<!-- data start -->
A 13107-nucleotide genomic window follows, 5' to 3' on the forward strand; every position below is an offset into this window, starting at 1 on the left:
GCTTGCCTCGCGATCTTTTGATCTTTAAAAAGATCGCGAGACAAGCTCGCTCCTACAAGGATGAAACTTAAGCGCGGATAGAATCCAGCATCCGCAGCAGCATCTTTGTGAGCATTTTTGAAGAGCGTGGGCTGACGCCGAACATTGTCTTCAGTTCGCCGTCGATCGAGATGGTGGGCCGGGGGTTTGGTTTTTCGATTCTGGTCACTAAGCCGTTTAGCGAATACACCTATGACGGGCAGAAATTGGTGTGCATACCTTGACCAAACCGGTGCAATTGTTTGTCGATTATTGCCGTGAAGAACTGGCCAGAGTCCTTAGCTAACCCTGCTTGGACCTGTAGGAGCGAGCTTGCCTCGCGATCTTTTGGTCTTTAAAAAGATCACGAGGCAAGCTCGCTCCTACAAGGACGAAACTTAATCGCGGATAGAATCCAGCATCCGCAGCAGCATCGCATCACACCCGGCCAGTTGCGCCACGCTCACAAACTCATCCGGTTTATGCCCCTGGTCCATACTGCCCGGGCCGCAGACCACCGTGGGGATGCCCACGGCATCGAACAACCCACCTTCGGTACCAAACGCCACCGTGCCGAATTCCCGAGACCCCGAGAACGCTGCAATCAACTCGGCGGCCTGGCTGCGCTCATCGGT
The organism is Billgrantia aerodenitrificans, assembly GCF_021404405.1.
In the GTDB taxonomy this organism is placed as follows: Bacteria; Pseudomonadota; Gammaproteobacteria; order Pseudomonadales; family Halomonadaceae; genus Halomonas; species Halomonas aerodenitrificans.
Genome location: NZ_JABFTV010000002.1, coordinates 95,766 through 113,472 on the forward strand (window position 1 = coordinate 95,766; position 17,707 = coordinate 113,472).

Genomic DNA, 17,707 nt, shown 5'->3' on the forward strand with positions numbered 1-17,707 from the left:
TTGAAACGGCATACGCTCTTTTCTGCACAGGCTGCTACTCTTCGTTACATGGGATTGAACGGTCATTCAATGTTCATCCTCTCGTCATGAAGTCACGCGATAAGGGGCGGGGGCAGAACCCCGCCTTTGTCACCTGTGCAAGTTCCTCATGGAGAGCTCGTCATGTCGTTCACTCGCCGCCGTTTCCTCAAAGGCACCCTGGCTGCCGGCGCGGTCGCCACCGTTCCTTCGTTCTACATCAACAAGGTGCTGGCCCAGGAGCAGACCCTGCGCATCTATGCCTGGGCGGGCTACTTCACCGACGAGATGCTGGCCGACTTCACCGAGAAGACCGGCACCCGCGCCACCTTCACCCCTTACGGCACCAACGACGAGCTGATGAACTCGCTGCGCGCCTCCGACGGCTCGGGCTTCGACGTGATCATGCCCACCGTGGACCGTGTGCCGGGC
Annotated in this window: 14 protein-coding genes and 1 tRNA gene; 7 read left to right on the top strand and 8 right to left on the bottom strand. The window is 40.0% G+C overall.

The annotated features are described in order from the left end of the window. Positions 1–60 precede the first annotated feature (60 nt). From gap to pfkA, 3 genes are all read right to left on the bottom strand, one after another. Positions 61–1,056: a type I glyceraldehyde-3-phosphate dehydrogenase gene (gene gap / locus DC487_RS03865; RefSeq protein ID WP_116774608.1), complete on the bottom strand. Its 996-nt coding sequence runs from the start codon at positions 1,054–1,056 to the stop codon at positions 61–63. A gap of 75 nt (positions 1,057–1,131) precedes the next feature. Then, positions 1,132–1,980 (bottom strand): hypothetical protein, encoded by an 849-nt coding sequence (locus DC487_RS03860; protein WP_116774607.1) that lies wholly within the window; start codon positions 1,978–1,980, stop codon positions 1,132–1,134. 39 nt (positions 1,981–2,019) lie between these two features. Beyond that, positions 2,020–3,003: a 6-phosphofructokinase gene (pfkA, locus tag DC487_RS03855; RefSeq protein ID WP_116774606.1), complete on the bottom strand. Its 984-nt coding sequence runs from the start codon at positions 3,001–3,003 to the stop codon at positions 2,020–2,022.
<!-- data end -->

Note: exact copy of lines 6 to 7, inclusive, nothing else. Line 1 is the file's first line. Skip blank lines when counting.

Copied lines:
Genomic DNA, 17,707 nt, shown 5'->3' on the forward strand with positions numbered 1-17,707 from the left:
TTGAAACGGCATACGCTCTTTTCTGCACAGGCTGCTACTCTTCGTTACATGGGATTGAACGGTCATTCAATGTTCATCCTCTCGTCATGAAGTCACGCGATAAGGGGCGGGGGCAGAACCCCGCCTTTGTCACCTGTGCAAGTTCCTCATGGAGAGCTCGTCATGTCGTTCACTCGCCGCCGTTTCCTCAAAGGCACCCTGGCTGCCGGCGCGGTCGCCACCGTTCCTTCGTTCTACATCAACAAGGTGCTGGCCCAGGAGCAGACCCTGCGCATCTATGCCTGGGCGGGCTACTTCACCGACGAGATGCTGGCCGACTTCACCGAGAAGACCGGCACCCGCGCCACCTTCACCCCTTACGGCACCAACGACGAGCTGATGAACTCGCTGCGCGCCTCCGACGGCTCGGGCTTCGACGTGATCATGCCCACCGTGGACCGTGTGCCGGGC